Design thinking is framework for problem-solving, creativity, and innovation that leverages the principles of design for solving complex challenges.
What is design thinking?
Also referred to as human-centered design, design thinking helps teams solve problems by understanding human needs and motivations, discovering opportunities, generating user-centered solutions, building and testing prototypes, and iterating on solutions.
Design thinking is a cousin to many other user-centered methodologies, and shares many traits—such as an emphasis on iteration and testing—with the Agile and Lean methodologies. It’s a complement to quantitative research, and provides the human stories and insights behind data.
What makes our approach unique?
Although trained in design thinking at the Stanford d.school, our founder Dana Mitroff Silvers takes an interdisciplinary approach, blending methods from the d.school with design sprints as practiced in the Sprint framework, tools from Applied Improvisation and the LUMA System of Innovation, and approaches from systems thinking, user experience, and service design.
In all of our workshops and sprints, we believe it is essential that participants have fun. Accordingly, we incorporate games and methods from improv into our work to promote collaboration, communication, and agility. Instead of framing these games and methods as “warm-ups” or “ice breakers,” we incorporate them as essential skills that help teams solve problems better, together.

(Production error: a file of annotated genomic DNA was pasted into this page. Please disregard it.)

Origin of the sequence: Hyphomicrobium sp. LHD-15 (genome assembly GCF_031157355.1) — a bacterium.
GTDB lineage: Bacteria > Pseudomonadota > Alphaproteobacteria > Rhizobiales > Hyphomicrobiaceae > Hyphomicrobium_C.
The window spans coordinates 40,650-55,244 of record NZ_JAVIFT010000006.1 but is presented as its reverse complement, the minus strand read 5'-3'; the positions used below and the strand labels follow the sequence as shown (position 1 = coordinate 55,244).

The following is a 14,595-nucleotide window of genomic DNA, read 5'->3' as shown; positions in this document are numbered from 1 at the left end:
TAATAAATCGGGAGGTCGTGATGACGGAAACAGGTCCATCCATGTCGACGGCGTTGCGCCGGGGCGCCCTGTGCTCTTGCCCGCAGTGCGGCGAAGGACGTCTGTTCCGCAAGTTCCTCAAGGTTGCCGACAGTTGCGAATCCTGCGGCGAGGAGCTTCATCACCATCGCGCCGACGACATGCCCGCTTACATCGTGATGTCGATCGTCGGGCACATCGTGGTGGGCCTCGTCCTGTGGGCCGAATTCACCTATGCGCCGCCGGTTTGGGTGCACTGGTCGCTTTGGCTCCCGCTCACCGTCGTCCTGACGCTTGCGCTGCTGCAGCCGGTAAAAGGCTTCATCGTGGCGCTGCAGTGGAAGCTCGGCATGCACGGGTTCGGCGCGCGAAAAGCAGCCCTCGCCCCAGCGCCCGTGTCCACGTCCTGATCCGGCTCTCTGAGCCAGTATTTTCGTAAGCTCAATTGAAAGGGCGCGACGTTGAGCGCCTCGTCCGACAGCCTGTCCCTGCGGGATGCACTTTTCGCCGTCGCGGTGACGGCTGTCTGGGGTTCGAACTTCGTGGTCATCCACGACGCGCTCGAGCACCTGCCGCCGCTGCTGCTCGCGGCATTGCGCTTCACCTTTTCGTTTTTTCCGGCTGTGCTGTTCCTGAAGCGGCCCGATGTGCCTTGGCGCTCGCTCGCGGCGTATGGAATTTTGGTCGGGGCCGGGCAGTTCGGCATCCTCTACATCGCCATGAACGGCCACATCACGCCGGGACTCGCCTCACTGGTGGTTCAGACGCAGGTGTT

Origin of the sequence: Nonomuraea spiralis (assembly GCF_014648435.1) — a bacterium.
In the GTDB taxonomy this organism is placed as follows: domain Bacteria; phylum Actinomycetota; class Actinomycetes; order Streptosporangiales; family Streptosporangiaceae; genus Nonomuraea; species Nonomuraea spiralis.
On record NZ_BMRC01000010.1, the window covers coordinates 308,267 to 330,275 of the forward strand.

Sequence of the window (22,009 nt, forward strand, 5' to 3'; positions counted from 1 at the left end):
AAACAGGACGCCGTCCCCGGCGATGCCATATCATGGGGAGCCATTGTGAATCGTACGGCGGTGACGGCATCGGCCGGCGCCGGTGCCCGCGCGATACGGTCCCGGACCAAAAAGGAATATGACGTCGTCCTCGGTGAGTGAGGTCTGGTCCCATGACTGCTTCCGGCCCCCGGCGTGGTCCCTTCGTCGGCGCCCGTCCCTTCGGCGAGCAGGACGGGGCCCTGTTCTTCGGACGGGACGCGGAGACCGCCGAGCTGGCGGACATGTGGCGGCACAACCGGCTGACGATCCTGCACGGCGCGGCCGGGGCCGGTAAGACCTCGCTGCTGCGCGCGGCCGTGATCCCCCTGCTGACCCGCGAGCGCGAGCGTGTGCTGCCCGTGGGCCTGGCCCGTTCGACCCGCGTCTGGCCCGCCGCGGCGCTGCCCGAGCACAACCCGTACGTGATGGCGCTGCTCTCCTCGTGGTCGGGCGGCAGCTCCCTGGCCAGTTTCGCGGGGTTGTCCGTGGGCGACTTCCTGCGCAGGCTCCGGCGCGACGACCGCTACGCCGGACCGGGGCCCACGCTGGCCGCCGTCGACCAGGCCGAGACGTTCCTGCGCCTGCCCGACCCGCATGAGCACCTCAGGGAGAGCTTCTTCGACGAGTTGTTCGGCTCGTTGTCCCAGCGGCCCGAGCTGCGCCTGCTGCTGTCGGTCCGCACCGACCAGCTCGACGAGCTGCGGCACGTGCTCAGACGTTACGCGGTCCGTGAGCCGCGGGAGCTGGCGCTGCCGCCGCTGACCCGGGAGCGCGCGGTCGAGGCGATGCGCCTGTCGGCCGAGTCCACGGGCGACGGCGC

Equity and inclusion + design thinking
We practice design thinking with an eye towards equity and inclusion. We recognize that many systems have inherent inequities, so we, as designers, must be aware and intentional in our work of the potentials to continue perpetuating the status quo.
As such, we look to leaders in the field such as the the National Equity Project and the Stanford d.school K12 Lab’s work in Equity-Centered Design. These approaches expand the design thinking framework to bring awareness to the impact of the designer’s identity, values, emotions, biases, and assumptions on the process, and consider ways to work collaboratively with stakeholders through co-design and participatory design work.
The values that we incorporate in our work include:
- People First: start with humans, not technologies, tools, or policies
- Collaboration: teams are better when they work together, harnessing the diversity and complexity of the group
- Have Fun: we believe that people do better work and are more creative when they are having fun, and as such, we incorporate activities, games, and a playful approach to all of our engagements
- Iterate + Experiment: this is not a one-shot process; it’s iterative and cyclical
- Bias Toward Action: we focus on doing, not endless meetings, talking, and over-thinking
- “Yes, And:” this is about accepting colleagues’ ideas and building on them
Why does it matter?
Audiences, customers, and consumers increasingly expect products, services, and experiences that are usable, intuitive, responsive, and well designed. In our fast-paced, media-saturated world, organizations are competing for people’s time and attention, and struggling for ways to develop meaningful solutions. Design thinking offers a framework and process for achieving this.
Read our case studies to learn about organizations that have successfully applied design thinking.